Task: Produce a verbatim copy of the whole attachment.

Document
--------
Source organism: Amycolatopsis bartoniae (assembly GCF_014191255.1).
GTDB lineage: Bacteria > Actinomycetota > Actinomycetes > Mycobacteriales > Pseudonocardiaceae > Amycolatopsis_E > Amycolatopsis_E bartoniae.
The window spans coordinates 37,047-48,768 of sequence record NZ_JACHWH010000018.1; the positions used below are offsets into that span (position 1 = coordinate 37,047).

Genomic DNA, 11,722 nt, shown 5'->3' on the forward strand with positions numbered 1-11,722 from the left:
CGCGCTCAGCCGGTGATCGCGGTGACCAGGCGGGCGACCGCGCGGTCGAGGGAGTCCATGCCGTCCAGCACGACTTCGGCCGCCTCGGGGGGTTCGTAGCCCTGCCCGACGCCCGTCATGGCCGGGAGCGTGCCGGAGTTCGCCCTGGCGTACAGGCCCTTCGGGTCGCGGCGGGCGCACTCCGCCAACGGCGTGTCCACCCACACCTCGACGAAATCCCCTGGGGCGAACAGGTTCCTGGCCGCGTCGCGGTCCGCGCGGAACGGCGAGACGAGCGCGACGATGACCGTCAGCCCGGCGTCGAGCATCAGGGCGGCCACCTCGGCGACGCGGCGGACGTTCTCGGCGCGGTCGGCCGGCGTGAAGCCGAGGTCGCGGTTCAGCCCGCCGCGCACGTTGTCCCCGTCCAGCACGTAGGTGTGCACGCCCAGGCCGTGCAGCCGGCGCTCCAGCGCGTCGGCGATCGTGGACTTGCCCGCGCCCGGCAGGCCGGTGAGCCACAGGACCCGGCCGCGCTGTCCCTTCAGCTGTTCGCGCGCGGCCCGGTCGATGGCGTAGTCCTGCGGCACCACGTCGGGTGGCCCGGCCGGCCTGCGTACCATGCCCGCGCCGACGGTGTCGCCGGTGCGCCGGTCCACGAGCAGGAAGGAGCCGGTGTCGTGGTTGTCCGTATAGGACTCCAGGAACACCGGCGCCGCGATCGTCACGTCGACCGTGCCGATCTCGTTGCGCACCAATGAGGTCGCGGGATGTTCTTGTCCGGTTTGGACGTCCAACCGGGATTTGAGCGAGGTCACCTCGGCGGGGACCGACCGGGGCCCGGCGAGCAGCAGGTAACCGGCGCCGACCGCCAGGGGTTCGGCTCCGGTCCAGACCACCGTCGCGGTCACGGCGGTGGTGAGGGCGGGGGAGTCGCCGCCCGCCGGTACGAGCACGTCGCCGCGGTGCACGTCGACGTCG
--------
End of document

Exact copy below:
Source organism: Amycolatopsis bartoniae (assembly GCF_014191255.1).
GTDB lineage: Bacteria > Actinomycetota > Actinomycetes > Mycobacteriales > Pseudonocardiaceae > Amycolatopsis_E > Amycolatopsis_E bartoniae.
The window spans coordinates 37,047-48,768 of sequence record NZ_JACHWH010000018.1; the positions used below are offsets into that span (position 1 = coordinate 37,047).

Genomic DNA, 11,722 nt, shown 5'->3' on the forward strand with positions numbered 1-11,722 from the left:
CGCGCTCAGCCGGTGATCGCGGTGACCAGGCGGGCGACCGCGCGGTCGAGGGAGTCCATGCCGTCCAGCACGACTTCGGCCGCCTCGGGGGGTTCGTAGCCCTGCCCGACGCCCGTCATGGCCGGGAGCGTGCCGGAGTTCGCCCTGGCGTACAGGCCCTTCGGGTCGCGGCGGGCGCACTCCGCCAACGGCGTGTCCACCCACACCTCGACGAAATCCCCTGGGGCGAACAGGTTCCTGGCCGCGTCGCGGTCCGCGCGGAACGGCGAGACGAGCGCGACGATGACCGTCAGCCCGGCGTCGAGCATCAGGGCGGCCACCTCGGCGACGCGGCGGACGTTCTCGGCGCGGTCGGCCGGCGTGAAGCCGAGGTCGCGGTTCAGCCCGCCGCGCACGTTGTCCCCGTCCAGCACGTAGGTGTGCACGCCCAGGCCGTGCAGCCGGCGCTCCAGCGCGTCGGCGATCGTGGACTTGCCCGCGCCCGGCAGGCCGGTGAGCCACAGGACCCGGCCGCGCTGTCCCTTCAGCTGTTCGCGCGCGGCCCGGTCGATGGCGTAGTCCTGCGGCACCACGTCGGGTGGCCCGGCCGGCCTGCGTACCATGCCCGCGCCGACGGTGTCGCCGGTGCGCCGGTCCACGAGCAGGAAGGAGCCGGTGTCGTGGTTGTCCGTATAGGACTCCAGGAACACCGGCGCCGCGATCGTCACGTCGACCGTGCCGATCTCGTTGCGCACCAATGAGGTCGCGGGATGTTCTTGTCCGGTTTGGACGTCCAACCGGGATTTGAGCGAGGTCACCTCGGCGGGGACCGACCGGGGCCCGGCGAGCAGCAGGTAACCGGCGCCGACCGCCAGGGGTTCGGCTCCGGTCCAGACCACCGTCGCGGTCACGGCGGTGGTGAGGGCGGGGGAGTCGCCGCCCGCCGGTACGAGCACGTCGCCGCGGTGCACGTCGACGTCG